I found your entries on line sheets, and the one you worked with Danielle on so much help. I think it was in the original posts of those that look books were brought up- in any case I know that I read about them on your blog. Until then I didn’t even realise there was such a thing. I attended Magic last year, and was in hopes of seeing some, but actually didn’t get much of a chance. So this where I reveal how ignorant I am. Are they just photographs or sketches of the line in more detail in a book format? I’ve formed this picture in my mind of a 3 ring binder with the sketches and colorways in it. Except that doesn’t sound all too professional to me. Am I way off base?
You’ve defined “look book” just fine as far as I’m concerned. Look books can be considered to be like portfolios, except they represent a product line rather than providing visual samples of one’s work history. I don’t know where the term comes from, it’s relatively new. I think it came out of the colleges.
Perhaps a 3-ring binder doesn’t seem professional but you don’t need -and should not have- a consumer level “professional” presentation package. Don’t forget that some retailers (and the people who work for you) will resent an expensive print project at that stage of the game because they’ll be subsidizing the cost of it. If you were a big huge company with oodles to spend, you wouldn’t even be asking me this question because you’d have a catalog and a whole art department.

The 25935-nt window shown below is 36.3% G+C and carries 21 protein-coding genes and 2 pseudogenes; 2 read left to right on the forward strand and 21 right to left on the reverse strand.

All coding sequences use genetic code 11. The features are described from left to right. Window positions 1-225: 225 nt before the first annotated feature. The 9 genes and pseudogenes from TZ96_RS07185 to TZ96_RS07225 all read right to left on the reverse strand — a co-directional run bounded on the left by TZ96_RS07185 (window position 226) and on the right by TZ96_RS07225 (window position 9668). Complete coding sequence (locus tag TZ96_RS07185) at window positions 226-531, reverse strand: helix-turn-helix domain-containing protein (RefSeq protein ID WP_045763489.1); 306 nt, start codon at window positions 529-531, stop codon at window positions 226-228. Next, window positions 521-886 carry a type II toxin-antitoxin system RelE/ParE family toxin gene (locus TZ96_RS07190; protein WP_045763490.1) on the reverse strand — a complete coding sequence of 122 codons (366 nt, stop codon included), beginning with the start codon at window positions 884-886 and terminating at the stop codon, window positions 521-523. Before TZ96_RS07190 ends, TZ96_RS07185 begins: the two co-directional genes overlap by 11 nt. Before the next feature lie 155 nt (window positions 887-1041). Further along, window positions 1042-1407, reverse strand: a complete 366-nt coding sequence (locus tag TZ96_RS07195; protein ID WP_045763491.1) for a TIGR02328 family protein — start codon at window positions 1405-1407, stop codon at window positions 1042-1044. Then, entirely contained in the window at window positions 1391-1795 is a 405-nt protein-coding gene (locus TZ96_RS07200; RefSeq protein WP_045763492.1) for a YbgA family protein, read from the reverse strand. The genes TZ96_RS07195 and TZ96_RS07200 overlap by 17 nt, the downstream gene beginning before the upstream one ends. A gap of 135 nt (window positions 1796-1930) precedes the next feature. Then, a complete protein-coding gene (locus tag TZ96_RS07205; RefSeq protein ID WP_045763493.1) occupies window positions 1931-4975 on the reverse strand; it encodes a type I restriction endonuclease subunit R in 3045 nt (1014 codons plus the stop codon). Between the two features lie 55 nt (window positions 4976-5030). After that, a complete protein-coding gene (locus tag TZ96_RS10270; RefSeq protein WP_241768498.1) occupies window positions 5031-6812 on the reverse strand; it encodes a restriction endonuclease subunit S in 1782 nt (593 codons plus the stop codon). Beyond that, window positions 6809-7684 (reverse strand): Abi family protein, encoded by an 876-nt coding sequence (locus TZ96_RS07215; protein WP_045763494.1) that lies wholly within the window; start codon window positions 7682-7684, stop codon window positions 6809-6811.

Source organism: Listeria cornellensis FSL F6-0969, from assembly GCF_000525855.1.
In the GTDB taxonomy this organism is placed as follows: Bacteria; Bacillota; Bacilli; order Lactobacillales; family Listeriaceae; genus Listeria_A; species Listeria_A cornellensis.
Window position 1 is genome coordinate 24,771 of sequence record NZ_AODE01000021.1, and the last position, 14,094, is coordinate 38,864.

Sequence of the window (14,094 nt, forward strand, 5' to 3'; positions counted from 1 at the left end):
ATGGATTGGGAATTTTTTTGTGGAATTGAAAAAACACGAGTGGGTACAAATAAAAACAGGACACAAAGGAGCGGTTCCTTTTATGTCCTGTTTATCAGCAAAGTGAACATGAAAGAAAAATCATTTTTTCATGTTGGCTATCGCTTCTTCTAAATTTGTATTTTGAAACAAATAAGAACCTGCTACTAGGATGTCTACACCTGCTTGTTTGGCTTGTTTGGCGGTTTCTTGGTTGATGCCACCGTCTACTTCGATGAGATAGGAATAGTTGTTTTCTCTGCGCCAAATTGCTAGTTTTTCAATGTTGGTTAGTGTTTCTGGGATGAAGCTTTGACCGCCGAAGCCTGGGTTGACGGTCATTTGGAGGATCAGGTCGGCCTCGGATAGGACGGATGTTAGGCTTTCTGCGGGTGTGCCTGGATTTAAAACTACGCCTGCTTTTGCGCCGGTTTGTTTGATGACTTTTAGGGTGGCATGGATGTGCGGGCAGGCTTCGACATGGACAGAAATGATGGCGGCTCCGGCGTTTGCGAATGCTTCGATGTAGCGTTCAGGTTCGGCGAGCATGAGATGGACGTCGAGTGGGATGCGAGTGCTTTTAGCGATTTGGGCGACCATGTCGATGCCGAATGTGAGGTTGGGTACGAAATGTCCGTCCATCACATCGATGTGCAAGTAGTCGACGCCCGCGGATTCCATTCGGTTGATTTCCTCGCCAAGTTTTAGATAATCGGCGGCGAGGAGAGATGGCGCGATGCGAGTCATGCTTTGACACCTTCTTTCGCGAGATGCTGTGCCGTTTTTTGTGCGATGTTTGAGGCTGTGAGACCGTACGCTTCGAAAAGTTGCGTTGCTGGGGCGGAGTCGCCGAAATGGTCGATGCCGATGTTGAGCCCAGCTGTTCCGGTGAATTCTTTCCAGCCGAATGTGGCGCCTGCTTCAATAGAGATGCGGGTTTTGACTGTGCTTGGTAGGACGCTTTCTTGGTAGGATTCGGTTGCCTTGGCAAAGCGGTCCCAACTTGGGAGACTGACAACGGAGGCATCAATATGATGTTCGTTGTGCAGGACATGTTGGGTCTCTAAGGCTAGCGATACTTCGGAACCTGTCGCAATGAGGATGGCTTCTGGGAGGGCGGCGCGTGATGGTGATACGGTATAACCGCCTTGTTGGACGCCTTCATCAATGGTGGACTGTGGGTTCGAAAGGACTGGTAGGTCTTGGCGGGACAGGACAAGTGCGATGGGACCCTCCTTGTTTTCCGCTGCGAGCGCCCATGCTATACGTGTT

A 3 ring binder with a selection of photos, sketches and swatches can be tastefully done (if needed, consider hiring an art student or somebody who’s into scrapbooking). Me, I throw all my photos into plastic sleeves of a 3 ring binder and call it good. What I don’t understand is why someone needs a look book if it’s a new line and they’re showing the samples right there because look books show past products or previous lines. I could see using a look book as a portfolio for a line, which could give a new account a feel for the design evolution of a company.
I worry if DEs get too wrapped up in trappings like this. You’re not going to fail at market for lack of a look book.
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